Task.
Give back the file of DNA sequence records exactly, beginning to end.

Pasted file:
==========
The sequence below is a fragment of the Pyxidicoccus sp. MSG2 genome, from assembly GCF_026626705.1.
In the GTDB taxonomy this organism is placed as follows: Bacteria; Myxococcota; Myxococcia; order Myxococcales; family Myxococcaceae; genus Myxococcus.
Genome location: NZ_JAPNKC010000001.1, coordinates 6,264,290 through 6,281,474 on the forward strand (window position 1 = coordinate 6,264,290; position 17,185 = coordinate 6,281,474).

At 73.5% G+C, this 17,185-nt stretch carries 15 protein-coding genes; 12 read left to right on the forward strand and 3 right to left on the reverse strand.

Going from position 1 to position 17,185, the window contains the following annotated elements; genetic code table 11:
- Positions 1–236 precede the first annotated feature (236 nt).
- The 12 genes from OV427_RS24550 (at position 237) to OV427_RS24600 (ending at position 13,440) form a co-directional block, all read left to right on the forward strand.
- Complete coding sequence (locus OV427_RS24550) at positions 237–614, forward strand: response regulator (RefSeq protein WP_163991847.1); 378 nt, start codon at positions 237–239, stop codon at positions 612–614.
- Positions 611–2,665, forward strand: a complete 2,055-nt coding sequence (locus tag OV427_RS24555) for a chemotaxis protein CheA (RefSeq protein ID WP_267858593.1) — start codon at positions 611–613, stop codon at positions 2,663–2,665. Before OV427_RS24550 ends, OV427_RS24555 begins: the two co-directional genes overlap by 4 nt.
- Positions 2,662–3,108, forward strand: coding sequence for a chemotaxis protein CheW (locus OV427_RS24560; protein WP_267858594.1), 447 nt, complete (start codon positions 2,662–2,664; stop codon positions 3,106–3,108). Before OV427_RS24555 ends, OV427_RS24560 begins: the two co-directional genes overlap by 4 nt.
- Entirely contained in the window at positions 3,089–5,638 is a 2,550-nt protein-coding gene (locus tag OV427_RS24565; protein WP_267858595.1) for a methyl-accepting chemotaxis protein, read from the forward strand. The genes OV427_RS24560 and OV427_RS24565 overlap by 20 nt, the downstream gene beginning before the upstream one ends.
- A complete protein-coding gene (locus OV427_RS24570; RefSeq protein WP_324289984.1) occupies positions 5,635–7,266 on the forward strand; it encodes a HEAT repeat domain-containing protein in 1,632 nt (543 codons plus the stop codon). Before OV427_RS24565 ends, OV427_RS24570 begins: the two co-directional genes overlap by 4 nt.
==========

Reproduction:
The sequence below is a fragment of the Pyxidicoccus sp. MSG2 genome, from assembly GCF_026626705.1.
In the GTDB taxonomy this organism is placed as follows: Bacteria; Myxococcota; Myxococcia; order Myxococcales; family Myxococcaceae; genus Myxococcus.
Genome location: NZ_JAPNKC010000001.1, coordinates 6,264,290 through 6,281,474 on the forward strand (window position 1 = coordinate 6,264,290; position 17,185 = coordinate 6,281,474).

At 73.5% G+C, this 17,185-nt stretch carries 15 protein-coding genes; 12 read left to right on the forward strand and 3 right to left on the reverse strand.

Going from position 1 to position 17,185, the window contains the following annotated elements; genetic code table 11:
- Positions 1–236 precede the first annotated feature (236 nt).
- The 12 genes from OV427_RS24550 (at position 237) to OV427_RS24600 (ending at position 13,440) form a co-directional block, all read left to right on the forward strand.
- Complete coding sequence (locus OV427_RS24550) at positions 237–614, forward strand: response regulator (RefSeq protein WP_163991847.1); 378 nt, start codon at positions 237–239, stop codon at positions 612–614.
- Positions 611–2,665, forward strand: a complete 2,055-nt coding sequence (locus tag OV427_RS24555) for a chemotaxis protein CheA (RefSeq protein ID WP_267858593.1) — start codon at positions 611–613, stop codon at positions 2,663–2,665. Before OV427_RS24550 ends, OV427_RS24555 begins: the two co-directional genes overlap by 4 nt.
- Positions 2,662–3,108, forward strand: coding sequence for a chemotaxis protein CheW (locus OV427_RS24560; protein WP_267858594.1), 447 nt, complete (start codon positions 2,662–2,664; stop codon positions 3,106–3,108). Before OV427_RS24555 ends, OV427_RS24560 begins: the two co-directional genes overlap by 4 nt.
- Entirely contained in the window at positions 3,089–5,638 is a 2,550-nt protein-coding gene (locus tag OV427_RS24565; protein WP_267858595.1) for a methyl-accepting chemotaxis protein, read from the forward strand. The genes OV427_RS24560 and OV427_RS24565 overlap by 20 nt, the downstream gene beginning before the upstream one ends.
- A complete protein-coding gene (locus OV427_RS24570; RefSeq protein WP_324289984.1) occupies positions 5,635–7,266 on the forward strand; it encodes a HEAT repeat domain-containing protein in 1,632 nt (543 codons plus the stop codon). Before OV427_RS24565 ends, OV427_RS24570 begins: the two co-directional genes overlap by 4 nt.